St. Paul's Episcopal Church   Poughkeepsie, NY 12601

"Making friends while serving God"

The Week of June 24-30, 2019

                      ANNUAL SUMMER OUTDOOR SERVICE 
                     AND PICNIC SUNDAY JUNE 30
Our annual outdoor church service and picnic will be held this Sunday, June 30th from 10:00 a.m. - 2:00 p.m. The outdoor service will be the only service that day. There is no 8am service.
The location for the picnic is the Germania Recreation Grounds on Old Degarmo Rd. (See Bobbie Gordon for directions.)
Hamburgers and hotdogs will be provided.
There are sign up sheets in the Parlor OR just bring a dish to share!


When we look at the amazing images of Elisha watching Elijah ascend into heaven in a fiery chariot we notice a lot of obvious things. Fiery chariot for one. But also, Elijah didn't have to die to get to heaven. We also see Elisha's reaching out to Elijah as he ascended, missing him already.
What we read but do not see in these images is Elisha's remarkable fidelity to Elijah. He refused to leave the prophet, even when the going got tough. The only thing he asked was to be given a double measure of Elijah's spirit.
Elisha became a prophet in his own right after Elijah's ascent to heaven. We hear of him repeatedly after he began flying solo. He himself is so humble and perhaps even unsure that he didn't know if he would inherit Elijah's spirit until he cast the mantle on the river and it parted.
Elisha's example of complete fidelity is a model for each of us to consider when we seek to live into our relationship with God. Do we scrimp in our attention? Do we go most of the way God wants us to, or all the way? Elisha left no room for doubt. We can have the same aim.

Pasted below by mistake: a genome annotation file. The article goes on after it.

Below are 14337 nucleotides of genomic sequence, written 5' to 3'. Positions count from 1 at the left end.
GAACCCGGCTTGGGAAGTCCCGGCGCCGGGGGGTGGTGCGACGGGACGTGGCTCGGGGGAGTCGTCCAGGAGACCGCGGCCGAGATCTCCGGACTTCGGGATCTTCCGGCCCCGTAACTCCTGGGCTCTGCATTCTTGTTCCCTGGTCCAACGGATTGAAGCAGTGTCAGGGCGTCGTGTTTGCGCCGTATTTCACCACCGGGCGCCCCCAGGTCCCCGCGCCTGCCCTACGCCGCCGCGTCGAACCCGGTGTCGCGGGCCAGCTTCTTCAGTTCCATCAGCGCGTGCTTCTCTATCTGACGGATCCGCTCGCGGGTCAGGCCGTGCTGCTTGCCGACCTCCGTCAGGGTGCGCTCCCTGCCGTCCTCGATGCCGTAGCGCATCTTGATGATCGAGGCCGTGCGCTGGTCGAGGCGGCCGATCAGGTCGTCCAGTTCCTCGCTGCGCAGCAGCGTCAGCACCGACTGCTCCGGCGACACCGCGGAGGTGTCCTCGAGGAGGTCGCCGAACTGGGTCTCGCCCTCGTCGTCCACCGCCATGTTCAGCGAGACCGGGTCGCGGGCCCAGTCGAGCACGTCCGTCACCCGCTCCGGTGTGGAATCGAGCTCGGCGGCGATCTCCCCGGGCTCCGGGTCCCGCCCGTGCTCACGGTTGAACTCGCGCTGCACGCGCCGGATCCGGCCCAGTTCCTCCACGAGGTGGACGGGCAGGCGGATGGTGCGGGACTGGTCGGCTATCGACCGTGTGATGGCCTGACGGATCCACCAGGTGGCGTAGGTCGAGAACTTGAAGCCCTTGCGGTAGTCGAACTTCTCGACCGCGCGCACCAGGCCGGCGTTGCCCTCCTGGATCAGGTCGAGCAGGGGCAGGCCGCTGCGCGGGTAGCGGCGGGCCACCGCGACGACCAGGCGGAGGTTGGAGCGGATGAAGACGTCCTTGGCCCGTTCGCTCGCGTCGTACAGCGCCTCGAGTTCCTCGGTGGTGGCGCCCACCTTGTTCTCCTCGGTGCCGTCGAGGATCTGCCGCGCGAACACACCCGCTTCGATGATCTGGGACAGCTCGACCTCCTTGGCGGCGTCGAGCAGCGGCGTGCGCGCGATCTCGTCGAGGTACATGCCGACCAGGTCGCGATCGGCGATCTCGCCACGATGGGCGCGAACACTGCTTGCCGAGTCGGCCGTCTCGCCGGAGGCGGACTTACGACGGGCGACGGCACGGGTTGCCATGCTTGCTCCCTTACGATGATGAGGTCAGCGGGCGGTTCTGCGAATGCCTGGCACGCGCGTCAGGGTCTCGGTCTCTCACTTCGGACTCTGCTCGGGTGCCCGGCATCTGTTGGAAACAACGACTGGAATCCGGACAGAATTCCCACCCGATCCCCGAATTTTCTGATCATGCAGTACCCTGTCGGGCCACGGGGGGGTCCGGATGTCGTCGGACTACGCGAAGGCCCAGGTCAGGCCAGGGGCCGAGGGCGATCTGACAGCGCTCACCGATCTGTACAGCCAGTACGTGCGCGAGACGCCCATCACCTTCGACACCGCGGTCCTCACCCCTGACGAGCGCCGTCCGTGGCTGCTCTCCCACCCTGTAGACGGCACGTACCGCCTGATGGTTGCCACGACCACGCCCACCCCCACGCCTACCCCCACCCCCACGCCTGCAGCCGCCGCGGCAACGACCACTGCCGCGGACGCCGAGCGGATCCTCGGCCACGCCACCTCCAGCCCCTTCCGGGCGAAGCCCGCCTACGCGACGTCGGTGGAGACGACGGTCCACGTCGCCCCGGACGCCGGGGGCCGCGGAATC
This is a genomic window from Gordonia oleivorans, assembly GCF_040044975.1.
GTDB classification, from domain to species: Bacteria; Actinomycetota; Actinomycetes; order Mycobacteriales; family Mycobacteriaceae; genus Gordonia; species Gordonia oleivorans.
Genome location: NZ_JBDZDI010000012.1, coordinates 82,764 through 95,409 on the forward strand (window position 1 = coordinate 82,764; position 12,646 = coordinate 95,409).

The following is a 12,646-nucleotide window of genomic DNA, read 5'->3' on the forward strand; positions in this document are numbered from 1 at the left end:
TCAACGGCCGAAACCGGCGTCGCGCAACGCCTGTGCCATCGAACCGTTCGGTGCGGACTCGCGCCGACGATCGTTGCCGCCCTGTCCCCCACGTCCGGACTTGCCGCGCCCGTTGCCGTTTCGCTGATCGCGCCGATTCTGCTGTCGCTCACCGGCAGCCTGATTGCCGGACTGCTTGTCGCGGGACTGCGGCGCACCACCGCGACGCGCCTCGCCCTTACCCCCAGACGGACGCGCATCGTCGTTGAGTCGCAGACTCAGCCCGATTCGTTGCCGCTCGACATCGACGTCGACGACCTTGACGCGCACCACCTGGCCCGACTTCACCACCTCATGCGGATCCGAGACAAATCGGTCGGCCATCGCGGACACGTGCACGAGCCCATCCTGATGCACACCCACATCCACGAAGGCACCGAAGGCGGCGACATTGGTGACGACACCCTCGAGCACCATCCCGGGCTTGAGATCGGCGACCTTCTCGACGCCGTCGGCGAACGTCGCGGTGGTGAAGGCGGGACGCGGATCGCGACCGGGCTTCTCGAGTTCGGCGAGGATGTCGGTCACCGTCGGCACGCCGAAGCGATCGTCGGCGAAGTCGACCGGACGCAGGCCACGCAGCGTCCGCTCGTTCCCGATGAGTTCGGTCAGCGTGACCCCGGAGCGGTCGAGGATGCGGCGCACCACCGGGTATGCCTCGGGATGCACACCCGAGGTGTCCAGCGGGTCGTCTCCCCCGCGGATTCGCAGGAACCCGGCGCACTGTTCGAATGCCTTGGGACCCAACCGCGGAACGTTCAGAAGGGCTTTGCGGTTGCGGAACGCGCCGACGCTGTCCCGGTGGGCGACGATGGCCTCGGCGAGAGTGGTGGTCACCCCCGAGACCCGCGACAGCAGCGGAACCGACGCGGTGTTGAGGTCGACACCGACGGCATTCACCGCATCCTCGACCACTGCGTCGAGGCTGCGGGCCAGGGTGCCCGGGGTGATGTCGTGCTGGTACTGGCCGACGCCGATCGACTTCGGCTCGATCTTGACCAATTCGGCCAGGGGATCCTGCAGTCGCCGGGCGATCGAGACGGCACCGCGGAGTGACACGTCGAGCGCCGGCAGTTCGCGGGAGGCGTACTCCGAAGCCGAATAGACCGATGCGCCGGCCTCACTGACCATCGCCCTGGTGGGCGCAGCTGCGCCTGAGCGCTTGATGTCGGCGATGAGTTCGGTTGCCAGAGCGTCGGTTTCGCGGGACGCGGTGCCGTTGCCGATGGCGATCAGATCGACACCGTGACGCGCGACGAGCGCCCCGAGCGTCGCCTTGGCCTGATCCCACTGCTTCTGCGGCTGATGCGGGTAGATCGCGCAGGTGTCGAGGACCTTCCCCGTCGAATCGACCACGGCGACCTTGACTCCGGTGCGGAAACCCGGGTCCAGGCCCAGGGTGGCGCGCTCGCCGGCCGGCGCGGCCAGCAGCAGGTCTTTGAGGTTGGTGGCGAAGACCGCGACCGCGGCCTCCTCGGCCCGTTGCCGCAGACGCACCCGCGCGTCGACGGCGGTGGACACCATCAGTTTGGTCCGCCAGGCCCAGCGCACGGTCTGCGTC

To be redirected to the Lectionary Page and get a digital copy of the readings 

  2 Kings 2:1-2,6-14; Psalm 77:1-2,11-20
    Galatians 5:1,13-25; Luke 9:51-62

During the summer months, our Food Pantry volunteers see an increase in demand from our neighbors in need. School is out, so children are eating more meals at home. Please bring non-perishable food with you when you come to church and place it in the large basket in the Narthax.
Items that are always needed are pancake mix and pancake syrup, tuna fish and mayonnaise, and beef stew. Anything you donate will be given away. Thank you!

Rebuilding Together Dutchess County is an organization that helps those struggling to keep their homes up make small and large repairs. There is information in the waiting area outside the parish office with phone numbers to call. If you or someone you know is in need of such services, please make use of this information.
On July 20 Episcopalians are invited to Beacon to participate in the 2019 Episcopalians in the Park picnic at Saint Andrew and Saint Luke Episcopal Church, 850 Walcott Ave. in Beacon. All are welcome. An RSVP is requested.


You buy a ticket for $25.   You are then eligible to win any of the drawings and you can win multiple times!! Weekly drawings of $20 & $10 will be held every Sunday at Coffee Hour beginning April 7 and continuing through September 22.

A final drawing and party will be held Saturday, September 29. Prizes of $500, $250, $150, $100 and $50 will be awarded at that time.

Tickets will be available beginning Saturday, February 16. Plan to get at least 1 ticket and try to sell some also. It's a fun way to support the church.

This time at least half of the profits will help pay for our new pew cushions.
The Sunday Sermon

            We are all one